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Chicken or the egg: Warburg effect and mitochondrial dysfunction.

Senyilmaz D, Teleman AA - F1000Prime Rep (2015)

Bottom Line: However, this hypothesis did not convince every scientist in the field.Some believed the opposite: the reduction in mitochondrial activity is a result of increased glycolysis.This discrepancy of opinions is ongoing.

View Article: PubMed Central - PubMed

Affiliation: German Cancer Research Center (DKFZ) Heidelberg Germany.

ABSTRACT
Compared with normal cells, cancer cells show alterations in many cellular processes, including energy metabolism. Studies on cancer metabolism started with Otto Warburg's observation at the beginning of the last century. According to Warburg, cancer cells rely on glycolysis more than mitochondrial respiration for energy production. Considering that glycolysis yields much less energy compared with mitochondrial respiration, Warburg hypothesized that mitochondria must be dysfunctional and this is the initiating factor for cancer formation. However, this hypothesis did not convince every scientist in the field. Some believed the opposite: the reduction in mitochondrial activity is a result of increased glycolysis. This discrepancy of opinions is ongoing. In this review, we will discuss the alterations in glycolysis, pyruvate metabolism, and the Krebs cycle in cancer cells and focus on cause and consequence.

No MeSH data available.


Related in: MedlinePlus

In cancer cells, reduction of pyruvate to lactate and its secretion is favored rather than pyruvate entry into mitochondria and the Krebs cycleDCA, dichloroacetate; HIF1, hypoxia-induced factor 1; LDHA, lactate dehydrogenase A; MCT4, monocarboxylate transporter 4; MPC, mitochondrial pyruvate carrier; PDH, pyruvate dehydrogenase; PDK, pyruvate dehydrogenase kinase; TCA, tricarboxylic acid.
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fig-002: In cancer cells, reduction of pyruvate to lactate and its secretion is favored rather than pyruvate entry into mitochondria and the Krebs cycleDCA, dichloroacetate; HIF1, hypoxia-induced factor 1; LDHA, lactate dehydrogenase A; MCT4, monocarboxylate transporter 4; MPC, mitochondrial pyruvate carrier; PDH, pyruvate dehydrogenase; PDK, pyruvate dehydrogenase kinase; TCA, tricarboxylic acid.

Mentions: Pyruvate is the critical node where the flux of glucose-derived carbons is determined, either toward lactate which is usually secreted or into mitochondria (Figure 2). As Warburg observed, cancer cells metabolize pyruvate by aerobic glycolysis and produce lactate. Here, we will discuss the mechanisms of aerobic glycolysis induction which do not necessarily stem from dysfunctional mitochondria, which would have pleased Weinhouse.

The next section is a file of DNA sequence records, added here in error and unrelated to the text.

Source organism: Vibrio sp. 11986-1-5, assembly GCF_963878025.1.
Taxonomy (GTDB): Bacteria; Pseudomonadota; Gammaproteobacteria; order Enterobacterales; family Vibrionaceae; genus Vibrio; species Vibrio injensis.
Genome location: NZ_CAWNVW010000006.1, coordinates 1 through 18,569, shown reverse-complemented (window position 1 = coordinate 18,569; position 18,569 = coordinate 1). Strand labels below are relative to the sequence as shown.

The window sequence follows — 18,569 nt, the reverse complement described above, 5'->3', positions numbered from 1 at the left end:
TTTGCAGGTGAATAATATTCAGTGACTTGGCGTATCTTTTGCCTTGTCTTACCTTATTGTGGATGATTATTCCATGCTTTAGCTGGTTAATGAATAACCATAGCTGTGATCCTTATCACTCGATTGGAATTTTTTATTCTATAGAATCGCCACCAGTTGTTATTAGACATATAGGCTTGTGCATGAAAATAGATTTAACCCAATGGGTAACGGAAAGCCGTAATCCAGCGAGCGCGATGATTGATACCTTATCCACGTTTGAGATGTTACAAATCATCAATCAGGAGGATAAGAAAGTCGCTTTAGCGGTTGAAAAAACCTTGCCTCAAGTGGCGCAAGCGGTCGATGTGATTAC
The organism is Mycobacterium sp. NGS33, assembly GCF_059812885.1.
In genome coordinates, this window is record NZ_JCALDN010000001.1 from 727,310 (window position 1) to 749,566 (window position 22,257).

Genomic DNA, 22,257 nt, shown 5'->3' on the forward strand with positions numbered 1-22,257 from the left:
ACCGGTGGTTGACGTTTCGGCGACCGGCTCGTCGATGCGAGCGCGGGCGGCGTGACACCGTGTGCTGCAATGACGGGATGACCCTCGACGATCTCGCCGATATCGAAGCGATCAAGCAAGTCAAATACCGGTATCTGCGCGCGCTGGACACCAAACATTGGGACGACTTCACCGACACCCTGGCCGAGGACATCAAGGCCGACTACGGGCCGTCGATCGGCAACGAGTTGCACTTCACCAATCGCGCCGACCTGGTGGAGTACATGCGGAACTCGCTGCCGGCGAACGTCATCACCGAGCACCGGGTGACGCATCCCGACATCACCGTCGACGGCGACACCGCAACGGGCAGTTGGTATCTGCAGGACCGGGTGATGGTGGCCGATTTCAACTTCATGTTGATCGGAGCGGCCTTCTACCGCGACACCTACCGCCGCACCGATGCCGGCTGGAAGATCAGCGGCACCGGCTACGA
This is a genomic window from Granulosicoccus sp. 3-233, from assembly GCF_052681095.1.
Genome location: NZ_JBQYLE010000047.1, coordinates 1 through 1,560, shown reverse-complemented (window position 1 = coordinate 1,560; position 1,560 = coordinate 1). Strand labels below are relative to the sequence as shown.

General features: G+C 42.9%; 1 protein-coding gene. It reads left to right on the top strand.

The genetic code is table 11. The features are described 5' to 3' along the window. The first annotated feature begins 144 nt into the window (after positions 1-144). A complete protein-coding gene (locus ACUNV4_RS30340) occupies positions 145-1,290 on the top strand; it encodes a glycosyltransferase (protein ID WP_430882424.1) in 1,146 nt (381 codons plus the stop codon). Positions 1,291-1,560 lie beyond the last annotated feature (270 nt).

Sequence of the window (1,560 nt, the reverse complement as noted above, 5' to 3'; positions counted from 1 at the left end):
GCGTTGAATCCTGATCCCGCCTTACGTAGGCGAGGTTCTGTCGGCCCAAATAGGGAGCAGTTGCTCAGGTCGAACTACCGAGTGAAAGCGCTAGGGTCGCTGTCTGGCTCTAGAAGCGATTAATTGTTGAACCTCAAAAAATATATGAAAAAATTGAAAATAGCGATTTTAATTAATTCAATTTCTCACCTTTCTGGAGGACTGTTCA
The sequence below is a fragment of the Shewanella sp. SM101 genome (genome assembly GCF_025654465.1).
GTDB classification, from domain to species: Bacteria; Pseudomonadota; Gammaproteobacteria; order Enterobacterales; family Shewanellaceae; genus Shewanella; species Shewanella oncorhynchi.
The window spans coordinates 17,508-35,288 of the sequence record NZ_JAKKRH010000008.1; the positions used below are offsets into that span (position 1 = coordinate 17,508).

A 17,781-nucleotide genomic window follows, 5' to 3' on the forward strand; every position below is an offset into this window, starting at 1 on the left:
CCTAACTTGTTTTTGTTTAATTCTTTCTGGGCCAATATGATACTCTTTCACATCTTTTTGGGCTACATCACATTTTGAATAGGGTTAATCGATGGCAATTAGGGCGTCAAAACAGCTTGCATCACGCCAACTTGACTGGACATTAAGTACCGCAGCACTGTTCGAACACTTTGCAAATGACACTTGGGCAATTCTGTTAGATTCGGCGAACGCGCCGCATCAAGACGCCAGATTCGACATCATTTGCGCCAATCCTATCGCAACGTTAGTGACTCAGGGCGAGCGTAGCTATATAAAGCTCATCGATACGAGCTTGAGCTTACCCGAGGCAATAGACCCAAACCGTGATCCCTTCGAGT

Chicken or the egg: Warburg effect and mitochondrial dysfunction.

Senyilmaz D, Teleman AA - F1000Prime Rep (2015)

In cancer cells, reduction of pyruvate to lactate and its secretion is favored rather than pyruvate entry into mitochondria and the Krebs cycleDCA, dichloroacetate; HIF1, hypoxia-induced factor 1; LDHA, lactate dehydrogenase A; MCT4, monocarboxylate transporter 4; MPC, mitochondrial pyruvate carrier; PDH, pyruvate dehydrogenase; PDK, pyruvate dehydrogenase kinase; TCA, tricarboxylic acid.
© Copyright Policy - open-access
Related In: Results  -  Collection

License
Show All Figures
getmorefigures.php?uid=PMC4447048&req=5

fig-002: In cancer cells, reduction of pyruvate to lactate and its secretion is favored rather than pyruvate entry into mitochondria and the Krebs cycleDCA, dichloroacetate; HIF1, hypoxia-induced factor 1; LDHA, lactate dehydrogenase A; MCT4, monocarboxylate transporter 4; MPC, mitochondrial pyruvate carrier; PDH, pyruvate dehydrogenase; PDK, pyruvate dehydrogenase kinase; TCA, tricarboxylic acid.
Mentions: Pyruvate is the critical node where the flux of glucose-derived carbons is determined, either toward lactate which is usually secreted or into mitochondria (Figure 2). As Warburg observed, cancer cells metabolize pyruvate by aerobic glycolysis and produce lactate. Here, we will discuss the mechanisms of aerobic glycolysis induction which do not necessarily stem from dysfunctional mitochondria, which would have pleased Weinhouse.

Bottom Line: However, this hypothesis did not convince every scientist in the field.Some believed the opposite: the reduction in mitochondrial activity is a result of increased glycolysis.This discrepancy of opinions is ongoing.

View Article: PubMed Central - PubMed

Affiliation: German Cancer Research Center (DKFZ) Heidelberg Germany.

ABSTRACT
Compared with normal cells, cancer cells show alterations in many cellular processes, including energy metabolism. Studies on cancer metabolism started with Otto Warburg's observation at the beginning of the last century. According to Warburg, cancer cells rely on glycolysis more than mitochondrial respiration for energy production. Considering that glycolysis yields much less energy compared with mitochondrial respiration, Warburg hypothesized that mitochondria must be dysfunctional and this is the initiating factor for cancer formation. However, this hypothesis did not convince every scientist in the field. Some believed the opposite: the reduction in mitochondrial activity is a result of increased glycolysis. This discrepancy of opinions is ongoing. In this review, we will discuss the alterations in glycolysis, pyruvate metabolism, and the Krebs cycle in cancer cells and focus on cause and consequence.

No MeSH data available.


Related in: MedlinePlus